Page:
ERIC Number: EJ1056664
Record Type: Journal
Publication Date: 2015-Apr
Abstractor: As Provided
Reference Count: N/A
Cholinergic Manipulations Bidirectionally Regulate Object Memory Destabilization
Stiver, Mikaela L.; Jacklin, Derek L.; Mitchnick, Krista A.; Vicic, Nevena; Carlin, Justine; O'Hara, Matthew; Winters, Boyer D.
Learning & Memory, v22 n4 p203-214 Apr 2015
Consolidated memories can become destabilized and open to modification upon retrieval. Destabilization is most reliably prompted when novel information is present during memory reactivation. We hypothesized that the neurotransmitter acetylcholine (ACh) plays an important role in novelty-induced memory destabilization because of its established involvement in new learning. Accordingly, we investigated the effects of cholinergic manipulations in rats using an object recognition paradigm that requires reactivation novelty to destabilize object memories. The muscarinic receptor antagonist scopolamine, systemically or infused directly into the perirhinal cortex, blocked this novelty-induced memory destabilization. Conversely, systemic oxotremorine or carbachol, muscarinic receptor agonists, administered systemically or intraperirhinally, respectively, mimicked the destabilizing effect of novel information during reactivation. These bidirectional effects suggest a crucial influence of ACh on memory destabilization and the updating functions of reconsolidation. This is a hitherto unappreciated mnemonic role for ACh with implications for its potential involvement in cognitive flexibility and the dynamic process of long-term memory storage.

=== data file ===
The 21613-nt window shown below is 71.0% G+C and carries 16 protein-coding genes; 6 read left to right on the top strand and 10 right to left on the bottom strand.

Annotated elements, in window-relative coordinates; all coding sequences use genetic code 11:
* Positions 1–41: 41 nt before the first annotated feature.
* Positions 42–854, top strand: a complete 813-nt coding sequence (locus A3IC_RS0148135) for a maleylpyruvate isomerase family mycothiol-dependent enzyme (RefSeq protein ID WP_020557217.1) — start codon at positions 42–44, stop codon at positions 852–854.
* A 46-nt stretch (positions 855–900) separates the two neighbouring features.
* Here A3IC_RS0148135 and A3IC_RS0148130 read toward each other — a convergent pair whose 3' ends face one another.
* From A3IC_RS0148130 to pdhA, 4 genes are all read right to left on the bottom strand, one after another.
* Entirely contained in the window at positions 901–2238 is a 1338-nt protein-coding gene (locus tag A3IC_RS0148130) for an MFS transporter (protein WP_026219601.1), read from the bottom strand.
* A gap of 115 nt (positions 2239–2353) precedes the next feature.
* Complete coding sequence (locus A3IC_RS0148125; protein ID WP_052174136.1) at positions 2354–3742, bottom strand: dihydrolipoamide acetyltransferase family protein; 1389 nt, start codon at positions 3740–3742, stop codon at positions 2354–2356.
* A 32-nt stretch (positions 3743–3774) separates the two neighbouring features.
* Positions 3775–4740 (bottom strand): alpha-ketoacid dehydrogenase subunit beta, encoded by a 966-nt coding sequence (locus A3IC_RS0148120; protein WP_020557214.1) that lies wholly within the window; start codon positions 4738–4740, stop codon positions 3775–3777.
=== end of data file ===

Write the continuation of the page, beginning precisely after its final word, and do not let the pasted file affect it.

Descriptors: Memory, Animals, Recognition (Psychology), Mnemonics, Biochemistry, Brain Hemisphere Functions, Learning Processes, Novelty (Stimulus Dimension), Drug Use, Cognitive Ability, Long Term Memory
Cold Spring Harbor Laboratory Press. 500 Sunnyside Boulevard, Woodbury, NY 11797-2924. Tel: 800-843-4388; Tel: 516-367-8800; Fax: 516-422-4097; e-mail: firstname.lastname@example.org; Web site: http://www.learnmem.org/
Publication Type: Journal Articles; Reports - Research
Education Level: N/A
Authoring Institution: N/A